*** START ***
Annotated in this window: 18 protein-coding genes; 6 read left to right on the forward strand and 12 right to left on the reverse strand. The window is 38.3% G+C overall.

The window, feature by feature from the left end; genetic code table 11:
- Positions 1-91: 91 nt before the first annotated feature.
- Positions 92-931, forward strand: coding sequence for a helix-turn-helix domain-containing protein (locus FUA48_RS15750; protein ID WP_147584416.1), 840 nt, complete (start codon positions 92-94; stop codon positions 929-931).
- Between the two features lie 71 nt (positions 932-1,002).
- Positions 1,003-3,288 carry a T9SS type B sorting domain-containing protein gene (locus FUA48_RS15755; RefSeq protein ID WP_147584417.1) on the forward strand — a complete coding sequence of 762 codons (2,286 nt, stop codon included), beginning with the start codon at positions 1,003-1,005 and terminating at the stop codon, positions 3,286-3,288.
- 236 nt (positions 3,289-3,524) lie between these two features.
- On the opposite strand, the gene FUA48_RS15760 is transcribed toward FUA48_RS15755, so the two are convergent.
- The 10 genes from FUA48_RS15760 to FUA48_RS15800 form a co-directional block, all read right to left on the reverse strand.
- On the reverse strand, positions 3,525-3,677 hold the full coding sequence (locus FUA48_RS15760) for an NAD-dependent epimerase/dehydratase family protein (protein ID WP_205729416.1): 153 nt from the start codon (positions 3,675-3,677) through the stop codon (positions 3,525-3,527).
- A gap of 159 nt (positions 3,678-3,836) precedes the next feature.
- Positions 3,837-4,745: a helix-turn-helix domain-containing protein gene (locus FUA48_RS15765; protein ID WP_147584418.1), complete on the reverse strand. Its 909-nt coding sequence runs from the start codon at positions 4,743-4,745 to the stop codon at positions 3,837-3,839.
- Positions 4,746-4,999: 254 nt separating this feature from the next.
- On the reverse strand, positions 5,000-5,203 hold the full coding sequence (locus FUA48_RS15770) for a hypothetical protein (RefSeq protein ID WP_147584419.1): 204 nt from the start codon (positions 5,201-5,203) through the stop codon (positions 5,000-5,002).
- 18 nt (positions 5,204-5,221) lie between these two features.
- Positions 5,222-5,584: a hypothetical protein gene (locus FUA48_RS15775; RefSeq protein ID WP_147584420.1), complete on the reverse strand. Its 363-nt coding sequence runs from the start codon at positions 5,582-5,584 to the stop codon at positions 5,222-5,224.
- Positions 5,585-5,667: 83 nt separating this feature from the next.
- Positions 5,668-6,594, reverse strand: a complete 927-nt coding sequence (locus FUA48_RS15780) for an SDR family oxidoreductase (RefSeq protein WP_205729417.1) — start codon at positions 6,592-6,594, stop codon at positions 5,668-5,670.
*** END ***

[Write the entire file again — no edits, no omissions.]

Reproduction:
Annotated in this window: 18 protein-coding genes; 6 read left to right on the forward strand and 12 right to left on the reverse strand. The window is 38.3% G+C overall.

The window, feature by feature from the left end; genetic code table 11:
- Positions 1-91: 91 nt before the first annotated feature.
- Positions 92-931, forward strand: coding sequence for a helix-turn-helix domain-containing protein (locus FUA48_RS15750; protein ID WP_147584416.1), 840 nt, complete (start codon positions 92-94; stop codon positions 929-931).
- Between the two features lie 71 nt (positions 932-1,002).
- Positions 1,003-3,288 carry a T9SS type B sorting domain-containing protein gene (locus FUA48_RS15755; RefSeq protein ID WP_147584417.1) on the forward strand — a complete coding sequence of 762 codons (2,286 nt, stop codon included), beginning with the start codon at positions 1,003-1,005 and terminating at the stop codon, positions 3,286-3,288.
- 236 nt (positions 3,289-3,524) lie between these two features.
- On the opposite strand, the gene FUA48_RS15760 is transcribed toward FUA48_RS15755, so the two are convergent.
- The 10 genes from FUA48_RS15760 to FUA48_RS15800 form a co-directional block, all read right to left on the reverse strand.
- On the reverse strand, positions 3,525-3,677 hold the full coding sequence (locus FUA48_RS15760) for an NAD-dependent epimerase/dehydratase family protein (protein ID WP_205729416.1): 153 nt from the start codon (positions 3,675-3,677) through the stop codon (positions 3,525-3,527).
- A gap of 159 nt (positions 3,678-3,836) precedes the next feature.
- Positions 3,837-4,745: a helix-turn-helix domain-containing protein gene (locus FUA48_RS15765; protein ID WP_147584418.1), complete on the reverse strand. Its 909-nt coding sequence runs from the start codon at positions 4,743-4,745 to the stop codon at positions 3,837-3,839.
- Positions 4,746-4,999: 254 nt separating this feature from the next.
- On the reverse strand, positions 5,000-5,203 hold the full coding sequence (locus FUA48_RS15770) for a hypothetical protein (RefSeq protein ID WP_147584419.1): 204 nt from the start codon (positions 5,201-5,203) through the stop codon (positions 5,000-5,002).
- 18 nt (positions 5,204-5,221) lie between these two features.
- Positions 5,222-5,584: a hypothetical protein gene (locus FUA48_RS15775; RefSeq protein ID WP_147584420.1), complete on the reverse strand. Its 363-nt coding sequence runs from the start codon at positions 5,582-5,584 to the stop codon at positions 5,222-5,224.
- Positions 5,585-5,667: 83 nt separating this feature from the next.
- Positions 5,668-6,594, reverse strand: a complete 927-nt coding sequence (locus FUA48_RS15780) for an SDR family oxidoreductase (RefSeq protein WP_205729417.1) — start codon at positions 6,592-6,594, stop codon at positions 5,668-5,670.